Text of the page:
Back to IndieWire

Review: ‘Homeland’ Season 5 Episode 3 ‘Super Powers’ Brings Back Crazy Carrie

Review: 'Homeland' Season 5 Episode 3 'Super Powers' Brings Back Crazy Carrie

Immediate Reaction

“So you want to go off your meds? Is that what you’re saying? To try to figure this out?”
“I’ve already gone off them.” 

If only Carrie had stuck with her first answer. From the second the above words were spoken, everyone watching “Homeland” knew things were about to get absolutely wild, and Carrie did not disappoint. Starting off by emotionally crippling her far-too-nice boyfriend and ending with a rifle battle in the woods, “Super Powers” brought back the Carrie most “Homeland” fans remember, for better or worse. Those standing behind the episode — as I find myself leaning — will undoubtedly champion another off-the-rails performance from Claire Danes and rightfully so. The Emmy-winner marked her territory with an hour of slow-developing character deconstruction. As Carrie dug deeper and deeper into the hole of her own making, sifting through past sins in order to protect herself in the future, she very clearly lost herself — or at least the self she’s been building over the past two years. 

Jonas’ accusatory bewilderment climaxing with, “I don’t know how you live with yourself,” clearly reminded Carrie of all her worst fears. She’s been making it her sole endeavor in life to find a way to do just that, and now her closest adult connection is flabbergasted she’s been able to pull it off. It’s not something you want to hear from your live-in boyfriend, especially when you’re in an emotionally fragile state. At 167 names, it’s hard to blame him for being shocked by the “Drone Queen,” but part of me still blames him for not keeping it together for Carrie. This could be a sign she needs someone stronger, or it could just be the fallout from an experiment gone horribly awry.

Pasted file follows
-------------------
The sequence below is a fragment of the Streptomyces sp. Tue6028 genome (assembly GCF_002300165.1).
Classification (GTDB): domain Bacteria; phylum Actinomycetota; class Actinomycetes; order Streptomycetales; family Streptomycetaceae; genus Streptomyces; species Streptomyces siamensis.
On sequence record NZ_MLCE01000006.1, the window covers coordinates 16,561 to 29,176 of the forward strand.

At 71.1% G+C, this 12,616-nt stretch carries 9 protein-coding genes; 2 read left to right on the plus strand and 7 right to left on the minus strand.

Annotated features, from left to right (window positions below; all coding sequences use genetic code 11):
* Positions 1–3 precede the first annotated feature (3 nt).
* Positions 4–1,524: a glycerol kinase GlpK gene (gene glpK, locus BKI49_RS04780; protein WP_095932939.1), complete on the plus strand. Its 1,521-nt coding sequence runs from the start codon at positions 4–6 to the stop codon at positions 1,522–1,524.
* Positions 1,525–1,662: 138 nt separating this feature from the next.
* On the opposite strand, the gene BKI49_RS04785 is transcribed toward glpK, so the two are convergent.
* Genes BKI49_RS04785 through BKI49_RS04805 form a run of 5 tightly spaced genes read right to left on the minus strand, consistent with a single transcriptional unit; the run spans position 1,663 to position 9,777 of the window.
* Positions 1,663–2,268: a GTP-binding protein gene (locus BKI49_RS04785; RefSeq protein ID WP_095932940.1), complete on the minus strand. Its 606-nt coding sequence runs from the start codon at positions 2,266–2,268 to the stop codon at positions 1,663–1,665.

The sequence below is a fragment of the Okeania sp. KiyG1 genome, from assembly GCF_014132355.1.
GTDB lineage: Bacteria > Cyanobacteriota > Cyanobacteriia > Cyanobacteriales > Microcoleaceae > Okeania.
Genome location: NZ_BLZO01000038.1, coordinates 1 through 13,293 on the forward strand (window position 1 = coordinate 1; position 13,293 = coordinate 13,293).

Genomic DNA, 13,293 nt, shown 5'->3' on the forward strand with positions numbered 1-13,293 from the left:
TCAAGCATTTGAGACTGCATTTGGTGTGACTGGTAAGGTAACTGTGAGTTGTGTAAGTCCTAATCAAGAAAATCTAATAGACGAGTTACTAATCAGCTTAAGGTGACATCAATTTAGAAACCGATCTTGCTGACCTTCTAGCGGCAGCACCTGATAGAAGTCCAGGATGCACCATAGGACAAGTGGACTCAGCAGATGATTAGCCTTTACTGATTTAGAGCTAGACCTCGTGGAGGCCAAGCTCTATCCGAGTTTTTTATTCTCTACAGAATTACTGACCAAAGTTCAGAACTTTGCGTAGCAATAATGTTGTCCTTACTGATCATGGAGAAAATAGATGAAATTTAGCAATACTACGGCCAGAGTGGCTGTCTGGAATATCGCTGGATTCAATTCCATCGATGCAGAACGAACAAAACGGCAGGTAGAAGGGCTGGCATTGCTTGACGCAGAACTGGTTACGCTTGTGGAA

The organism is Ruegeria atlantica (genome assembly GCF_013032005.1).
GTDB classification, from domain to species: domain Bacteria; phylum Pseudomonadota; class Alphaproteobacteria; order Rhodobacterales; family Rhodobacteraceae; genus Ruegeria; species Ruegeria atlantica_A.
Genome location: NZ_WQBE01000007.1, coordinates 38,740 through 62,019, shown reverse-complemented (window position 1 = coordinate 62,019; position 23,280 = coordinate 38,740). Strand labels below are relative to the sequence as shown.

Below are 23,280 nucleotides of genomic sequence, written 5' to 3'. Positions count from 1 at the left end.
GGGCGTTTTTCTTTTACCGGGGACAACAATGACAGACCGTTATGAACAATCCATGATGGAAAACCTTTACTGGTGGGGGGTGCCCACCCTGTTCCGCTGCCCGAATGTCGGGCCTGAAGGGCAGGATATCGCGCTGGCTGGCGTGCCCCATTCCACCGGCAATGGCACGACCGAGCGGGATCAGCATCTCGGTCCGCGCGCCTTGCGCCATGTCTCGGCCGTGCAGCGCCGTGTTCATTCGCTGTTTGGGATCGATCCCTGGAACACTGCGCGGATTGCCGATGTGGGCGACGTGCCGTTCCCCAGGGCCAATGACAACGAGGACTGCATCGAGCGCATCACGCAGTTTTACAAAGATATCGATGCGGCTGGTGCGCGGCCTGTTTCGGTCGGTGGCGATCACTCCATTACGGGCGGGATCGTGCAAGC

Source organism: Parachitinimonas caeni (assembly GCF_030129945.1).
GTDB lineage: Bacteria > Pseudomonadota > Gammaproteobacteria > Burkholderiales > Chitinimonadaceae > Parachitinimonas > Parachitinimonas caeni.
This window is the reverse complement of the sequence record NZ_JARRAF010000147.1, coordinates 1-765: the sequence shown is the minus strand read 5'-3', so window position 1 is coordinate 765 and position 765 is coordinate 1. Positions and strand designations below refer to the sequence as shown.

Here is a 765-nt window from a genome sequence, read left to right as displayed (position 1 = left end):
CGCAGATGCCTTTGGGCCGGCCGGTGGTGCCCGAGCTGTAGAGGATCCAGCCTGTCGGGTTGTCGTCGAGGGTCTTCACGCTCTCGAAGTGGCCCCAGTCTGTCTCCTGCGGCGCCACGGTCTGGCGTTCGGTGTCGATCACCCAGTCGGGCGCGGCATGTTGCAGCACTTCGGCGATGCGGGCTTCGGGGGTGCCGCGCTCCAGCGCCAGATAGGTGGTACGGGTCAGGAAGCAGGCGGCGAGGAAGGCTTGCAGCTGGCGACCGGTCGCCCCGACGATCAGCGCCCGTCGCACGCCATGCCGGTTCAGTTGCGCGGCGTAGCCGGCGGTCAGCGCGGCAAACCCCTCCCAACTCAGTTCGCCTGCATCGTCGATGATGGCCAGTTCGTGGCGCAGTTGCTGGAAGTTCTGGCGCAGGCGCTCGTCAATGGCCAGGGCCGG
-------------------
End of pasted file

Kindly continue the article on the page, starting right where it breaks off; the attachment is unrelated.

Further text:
Yet even with such dense development at its core, “Super Powers” still left audiences with questions in need of an immediate answer: What is Quinn planning to do with Carrie? He didn’t kill her outright, so why is he there? To protect her from whoever hired him? To question her before finishing the job? And who sent him in the first place? Saul was looking for Carrie, not calling for her head. The first two episodes of the new season established a fresh premise with a changed Carrie, but Season 5 just took a riveting turn toward vintage “Homeland.” 

LAST WEEK’S REVIEW: ‘Homeland’ Season 5 Episode 2 ‘The Tradition of Hospitality’ Blows Up Expectations

Best ‘Homeland’ Twist

Even with everything going on between Quinn and Carrie, I was most taken aback by Saul and Allison Carr being in a relationship. After multiple heated back-and-forths, done largely in private, it’s head-scratchingly perplexing why the two would be going through such drastic motions — firing her; Allison going to Dar Adal; Saul saying he’ll fire her again; Allison keeping her job — just to hide their romantic connection. Saul may be working an angle, but so far the only person he’s played is Dar Adal — and the two appear closer than ever before! We’ll certainly be tracking this relationship, as it doesn’t exactly seem built to last.

Crazy Carrie Level: 10/10

Twitching? Check. Shouting? Check. Hallucinations? Check. Paranoia? Check. Fight with her boyfriend? Check. Snorting caffeine up her nose to “get me there faster”? Check. Vodka pulls? Check. Talking to photos on the wall? Check. Going full Rambo into the woods with only a rifle for survival? Check. Outsmarted by a dude (supposedly) trying to kill her? Check.